Then Balaam’s eyes were opened. The angel of the Lord asks Balaam why he has beaten his donkey. The angel of the Lord tells Balaam he is on a reckless path. (vs 32) In verse 35 Balaam gets his new instructions to go with the men but to speak only what the angel of the Lord tells him.

 

For two chapters Numbers 23 & 24 Balaam seems to be really doing a prophets duty of speaking truth even when unpopular. He is speaking only what God says. He even says I must speak only what God puts in my heart (Num 22:38) If Balaam could have stuck by those words we might find him listed in Hebrews chapter 11.

 

Numbers Chapters 23 & 24

 

Balaam is on a high mountain where he can look down and see Israel encamped. Each time Balaam speaks a word from the Lord then King Balak gets madder each time. Balaam even speaks a messianic prophecy. (Num 24:17-19). It is not now and not near. A scepter will rise out of Israel.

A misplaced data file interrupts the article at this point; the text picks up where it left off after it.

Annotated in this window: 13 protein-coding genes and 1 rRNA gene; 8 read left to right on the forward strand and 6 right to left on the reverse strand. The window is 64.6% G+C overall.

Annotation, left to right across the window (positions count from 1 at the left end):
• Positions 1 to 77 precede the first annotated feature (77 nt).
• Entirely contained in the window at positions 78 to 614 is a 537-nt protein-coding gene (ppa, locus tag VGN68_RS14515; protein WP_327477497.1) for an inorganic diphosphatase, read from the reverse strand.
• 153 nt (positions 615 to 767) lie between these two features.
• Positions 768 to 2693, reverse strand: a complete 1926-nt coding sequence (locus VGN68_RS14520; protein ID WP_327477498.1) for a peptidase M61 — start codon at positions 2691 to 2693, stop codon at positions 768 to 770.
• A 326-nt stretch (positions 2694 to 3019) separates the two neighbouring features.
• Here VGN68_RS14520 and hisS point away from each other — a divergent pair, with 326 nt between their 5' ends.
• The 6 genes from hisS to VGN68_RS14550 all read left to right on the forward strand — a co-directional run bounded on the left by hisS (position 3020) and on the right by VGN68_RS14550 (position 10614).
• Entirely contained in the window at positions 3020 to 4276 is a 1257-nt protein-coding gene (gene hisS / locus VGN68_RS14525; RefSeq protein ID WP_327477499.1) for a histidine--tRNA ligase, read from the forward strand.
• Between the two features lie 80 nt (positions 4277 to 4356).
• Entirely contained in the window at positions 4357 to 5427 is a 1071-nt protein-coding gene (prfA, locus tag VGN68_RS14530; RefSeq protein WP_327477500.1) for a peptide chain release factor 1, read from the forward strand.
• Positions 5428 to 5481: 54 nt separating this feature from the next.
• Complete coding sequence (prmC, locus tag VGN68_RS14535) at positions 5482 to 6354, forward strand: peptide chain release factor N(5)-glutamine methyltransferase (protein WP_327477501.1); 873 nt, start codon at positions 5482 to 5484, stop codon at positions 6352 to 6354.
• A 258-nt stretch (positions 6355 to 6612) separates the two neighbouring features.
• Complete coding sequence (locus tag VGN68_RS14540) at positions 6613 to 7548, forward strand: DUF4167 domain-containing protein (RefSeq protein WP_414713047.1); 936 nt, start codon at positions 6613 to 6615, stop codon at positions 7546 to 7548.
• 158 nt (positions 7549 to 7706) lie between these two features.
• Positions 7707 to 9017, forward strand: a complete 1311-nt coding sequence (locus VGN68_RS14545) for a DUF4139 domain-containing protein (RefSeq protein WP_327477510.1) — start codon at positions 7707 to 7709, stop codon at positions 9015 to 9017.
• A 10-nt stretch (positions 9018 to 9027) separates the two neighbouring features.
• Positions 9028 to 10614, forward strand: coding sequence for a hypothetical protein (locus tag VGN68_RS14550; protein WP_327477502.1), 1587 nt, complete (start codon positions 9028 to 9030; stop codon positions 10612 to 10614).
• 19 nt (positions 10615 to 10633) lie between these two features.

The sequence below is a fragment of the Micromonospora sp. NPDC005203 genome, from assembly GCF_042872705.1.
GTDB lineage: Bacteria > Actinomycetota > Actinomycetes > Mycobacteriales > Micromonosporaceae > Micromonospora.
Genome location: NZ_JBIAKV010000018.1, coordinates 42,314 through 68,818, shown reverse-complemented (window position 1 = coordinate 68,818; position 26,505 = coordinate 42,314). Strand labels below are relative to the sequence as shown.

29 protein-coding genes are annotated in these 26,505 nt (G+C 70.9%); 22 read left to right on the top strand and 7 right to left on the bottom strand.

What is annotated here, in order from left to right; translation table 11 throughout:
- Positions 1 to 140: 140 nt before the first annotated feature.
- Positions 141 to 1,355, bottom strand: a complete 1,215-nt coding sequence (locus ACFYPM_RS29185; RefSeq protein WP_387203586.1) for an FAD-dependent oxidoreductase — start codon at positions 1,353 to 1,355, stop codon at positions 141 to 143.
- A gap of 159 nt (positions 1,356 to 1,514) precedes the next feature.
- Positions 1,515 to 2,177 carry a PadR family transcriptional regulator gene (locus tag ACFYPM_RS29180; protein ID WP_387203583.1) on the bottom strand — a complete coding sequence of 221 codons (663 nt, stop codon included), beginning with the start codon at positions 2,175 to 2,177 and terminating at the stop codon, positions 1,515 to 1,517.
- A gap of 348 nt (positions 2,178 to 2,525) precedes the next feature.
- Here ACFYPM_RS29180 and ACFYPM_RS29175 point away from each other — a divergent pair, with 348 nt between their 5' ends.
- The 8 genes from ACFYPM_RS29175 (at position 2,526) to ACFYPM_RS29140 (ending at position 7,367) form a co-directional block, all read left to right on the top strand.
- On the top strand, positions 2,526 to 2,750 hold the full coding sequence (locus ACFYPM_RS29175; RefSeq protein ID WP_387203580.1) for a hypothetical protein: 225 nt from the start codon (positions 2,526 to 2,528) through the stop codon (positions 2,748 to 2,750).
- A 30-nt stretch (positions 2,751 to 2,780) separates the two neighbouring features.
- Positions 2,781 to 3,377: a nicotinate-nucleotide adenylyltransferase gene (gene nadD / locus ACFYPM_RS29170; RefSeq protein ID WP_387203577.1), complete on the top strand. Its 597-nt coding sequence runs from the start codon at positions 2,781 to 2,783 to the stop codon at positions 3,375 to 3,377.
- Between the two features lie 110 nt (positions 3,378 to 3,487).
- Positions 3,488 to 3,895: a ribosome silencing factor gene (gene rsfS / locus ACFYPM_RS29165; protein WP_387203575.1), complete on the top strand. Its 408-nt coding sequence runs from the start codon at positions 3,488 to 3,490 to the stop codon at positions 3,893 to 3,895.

“I see him, but not now;     I behold him, but not near. A star will come out of Jacob;     a scepter will rise out of Israel. He will crush the foreheads of Moab,  the skulls of all the people of Sheth. 18 Edom will be conquered;    Seir, his enemy, will be conquered,  but Israel will grow strong. 19 A ruler will come out of Jacob     and destroy the survivors of the city.”

A star will come out of Jacob. This is the only Messianic prophecy associating a star with the Messiah. The wise men saw his star Matthew 2:2. These wise men probably were from the same area as Balaam. This star identified the Messiah.